We can see the neighbor is up and that we have a single prefix from that guy. Let's check out exactly which route that is with the show bgp ipv6 unicast neighbor fc00::2 routes command. That was a mouthful, eh?
Router#show bgp ipv6 unicast neighbors fc00::2 routes BGP table version is 3, local router ID is 192.0.2.1 Status codes: s suppressed, d damped, h history, * valid, > best, i - internal, r RIB-failure, S Stale Origin codes: i - IGP, e - EGP, ? - incomplete Network Next Hop Metric LocPrf Weight Path *> FC00:2::/64 FC00::2 0 0 65002 i Total number of prefixes 1 Router#
It looks like we have a route to fc00:2::/64 through that neighbor. That's a good thing since we're trying to exchange routes. The next question is whether we are sending any routes to the neighbor. Run show bgp ipv6 unicast neighbor fc00::2 advertised-routes (even more of a mouthful!) to find out.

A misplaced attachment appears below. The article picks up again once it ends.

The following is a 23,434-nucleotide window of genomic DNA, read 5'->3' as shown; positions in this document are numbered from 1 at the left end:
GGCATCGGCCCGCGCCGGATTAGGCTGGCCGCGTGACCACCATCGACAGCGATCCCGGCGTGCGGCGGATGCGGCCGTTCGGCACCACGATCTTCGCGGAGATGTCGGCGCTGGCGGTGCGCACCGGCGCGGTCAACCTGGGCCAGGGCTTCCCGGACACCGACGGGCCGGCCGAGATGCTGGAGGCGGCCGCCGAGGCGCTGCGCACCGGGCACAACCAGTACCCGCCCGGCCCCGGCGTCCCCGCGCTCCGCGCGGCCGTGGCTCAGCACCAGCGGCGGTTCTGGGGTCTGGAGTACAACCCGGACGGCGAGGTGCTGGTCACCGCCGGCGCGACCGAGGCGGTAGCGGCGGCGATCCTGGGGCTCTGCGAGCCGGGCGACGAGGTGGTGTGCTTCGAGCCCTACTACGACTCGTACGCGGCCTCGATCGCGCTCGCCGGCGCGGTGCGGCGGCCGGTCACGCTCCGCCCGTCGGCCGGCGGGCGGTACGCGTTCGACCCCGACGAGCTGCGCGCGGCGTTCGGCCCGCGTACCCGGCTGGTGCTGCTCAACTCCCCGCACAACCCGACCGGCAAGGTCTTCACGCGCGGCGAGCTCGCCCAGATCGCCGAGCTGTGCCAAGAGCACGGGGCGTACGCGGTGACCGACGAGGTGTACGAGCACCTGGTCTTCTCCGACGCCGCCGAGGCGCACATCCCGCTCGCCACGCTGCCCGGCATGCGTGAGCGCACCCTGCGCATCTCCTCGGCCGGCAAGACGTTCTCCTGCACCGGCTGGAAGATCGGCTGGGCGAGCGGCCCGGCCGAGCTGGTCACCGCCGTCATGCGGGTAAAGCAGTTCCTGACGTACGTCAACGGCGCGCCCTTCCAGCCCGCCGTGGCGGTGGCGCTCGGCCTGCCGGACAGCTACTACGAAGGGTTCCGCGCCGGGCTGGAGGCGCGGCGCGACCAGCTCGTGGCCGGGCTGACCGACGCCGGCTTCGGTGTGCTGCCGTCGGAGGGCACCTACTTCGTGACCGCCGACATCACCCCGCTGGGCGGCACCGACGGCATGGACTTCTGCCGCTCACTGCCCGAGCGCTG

Router#show bgp ipv6 unicast neighbors fc00::2 advertised-routes BGP table version is 3, local router ID is 192.0.2.1 Status codes: s suppressed, d damped, h history, * valid, > best, i - internal, r RIB-failure, S Stale Origin codes: i - IGP, e - EGP, ? - incomplete Network Next Hop Metric LocPrf Weight Path *> FC00:1::/64 :: 0 32768 i Total number of prefixes 1 Router#
That looks right. We're advertising the route to fc00:1::/64 just as we configured in our neighbor statement above. We're on a roll!
Finally, let's check the routing table to make sure that route from the neighbor landed there. Run show ipv6 route like we've done with the IGPs, and you should see prefix as a "B" like in the old days of IPv4.